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Co-investing in Social Projects via Community Sector Banking


24 April 2012 at 11:31 am
Staff Reporter
An Australian Community Sector Banking consortium has released a financial product that it says will donate 50 per cent of account profits towards social projects and investors can also elect to donate a proportion of their interest to the fund.

Staff Reporter | 24 April 2012 at 11:31 am


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Co-investing in Social Projects via Community Sector Banking
24 April 2012 at 11:31 am

An Australian Community Sector Banking consortium has released a financial product that it says will donate 50 per cent of account profits towards social projects and investors can also elect to donate a proportion of their interest to the fund.

The Bendigo Bank and Community 21 joint venture called Community Sector Banking (a consortium of 20 Not for Profit organisations including Oxfam Australia, Scope and ACOSS) has launched the product called the Social Investment Deposit Account.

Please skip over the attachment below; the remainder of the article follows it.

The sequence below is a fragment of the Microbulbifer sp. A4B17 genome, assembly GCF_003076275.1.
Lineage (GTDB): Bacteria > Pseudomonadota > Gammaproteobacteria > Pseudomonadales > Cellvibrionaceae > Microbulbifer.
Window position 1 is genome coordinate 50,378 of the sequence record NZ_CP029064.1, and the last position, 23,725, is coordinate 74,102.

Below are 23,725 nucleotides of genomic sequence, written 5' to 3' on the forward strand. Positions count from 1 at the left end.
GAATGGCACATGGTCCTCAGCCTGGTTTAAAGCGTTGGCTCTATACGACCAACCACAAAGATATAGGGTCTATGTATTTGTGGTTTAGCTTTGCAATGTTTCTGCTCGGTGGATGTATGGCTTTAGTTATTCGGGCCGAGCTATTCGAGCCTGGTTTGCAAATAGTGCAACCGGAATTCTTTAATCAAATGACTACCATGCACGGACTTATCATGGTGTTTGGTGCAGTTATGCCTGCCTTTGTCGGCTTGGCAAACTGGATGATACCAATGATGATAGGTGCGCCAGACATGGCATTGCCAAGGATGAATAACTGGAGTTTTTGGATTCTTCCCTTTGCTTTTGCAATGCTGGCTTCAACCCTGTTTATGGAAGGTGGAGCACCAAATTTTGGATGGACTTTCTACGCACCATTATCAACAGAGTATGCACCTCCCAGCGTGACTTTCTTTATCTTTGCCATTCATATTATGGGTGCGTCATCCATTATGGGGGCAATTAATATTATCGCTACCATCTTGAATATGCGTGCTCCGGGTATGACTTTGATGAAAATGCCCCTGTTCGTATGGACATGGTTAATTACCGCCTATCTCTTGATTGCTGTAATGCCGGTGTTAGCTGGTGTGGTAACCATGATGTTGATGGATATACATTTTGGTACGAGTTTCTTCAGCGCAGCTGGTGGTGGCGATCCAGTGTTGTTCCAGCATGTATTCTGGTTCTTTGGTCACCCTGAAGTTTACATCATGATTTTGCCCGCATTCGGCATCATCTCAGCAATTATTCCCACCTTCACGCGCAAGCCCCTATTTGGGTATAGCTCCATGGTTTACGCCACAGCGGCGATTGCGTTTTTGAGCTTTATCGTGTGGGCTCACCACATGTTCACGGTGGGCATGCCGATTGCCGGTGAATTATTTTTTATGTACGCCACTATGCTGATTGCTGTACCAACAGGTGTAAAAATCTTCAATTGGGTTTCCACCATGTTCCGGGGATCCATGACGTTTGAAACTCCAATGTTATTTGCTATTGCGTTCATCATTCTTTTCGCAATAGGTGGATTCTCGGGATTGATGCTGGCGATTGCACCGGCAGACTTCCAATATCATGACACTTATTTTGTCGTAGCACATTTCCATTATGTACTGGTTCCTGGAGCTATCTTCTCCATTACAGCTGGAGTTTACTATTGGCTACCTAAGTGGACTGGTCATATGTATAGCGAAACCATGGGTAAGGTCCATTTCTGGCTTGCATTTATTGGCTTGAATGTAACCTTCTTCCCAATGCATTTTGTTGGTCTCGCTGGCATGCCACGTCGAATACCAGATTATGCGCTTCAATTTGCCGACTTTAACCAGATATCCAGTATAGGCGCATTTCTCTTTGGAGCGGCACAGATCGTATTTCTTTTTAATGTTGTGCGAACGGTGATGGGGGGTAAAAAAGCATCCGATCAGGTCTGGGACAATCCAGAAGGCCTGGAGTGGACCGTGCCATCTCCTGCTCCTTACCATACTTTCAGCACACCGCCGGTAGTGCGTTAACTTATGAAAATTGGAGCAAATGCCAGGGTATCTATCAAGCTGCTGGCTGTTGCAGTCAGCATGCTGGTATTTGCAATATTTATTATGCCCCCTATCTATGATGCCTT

The consortium says the new type of account is aimed at community minded people and organisations who want to see their investments being useful and contributing to social change, rather than just locked away.

It says the Social Investment Deposit Account offers a competitive rate and Community Sector Banking then gives a donation stream of 50% of account profits to positive social outcomes and invites investors to boost outcomes by donating some of their profits as well.

“We are committing 50% of profits on the account to projects and organisations working for social change, we invite investors to do likewise and donate some of their return too,’ CEO and Managing Director, Greg Peel said.

“This is a unique product and we would expect to raise significant dollars and produce some great outcomes depending on its take up.”

Customers will be given the option to make a tax deductable donation of 0%, 50% or 100% of the interest earned on their account to support social programs and projects via the social impact fund in the Bendigo Bank’s Community Enterprise Foundation (CEF).

“Community Sector Banking is working closely with their colleagues in the CEF to ensure best practice philanthropy and management of the funds. There is an advisory group set up and the process for applying for a grant/donation stream will be developed to complement the aims of the account,” Peel said.

The consortium says the account contributes to positive social impact, such as:

  • expanding social and affordable housing
  • sustaining conservation and environmental projects
  • helping close the gap on Indigenous education and health
  • building respectful and appropriate aged care options
  • fostering community development through financial inclusion.

For more information go to communitysectorbanking.com.au

 

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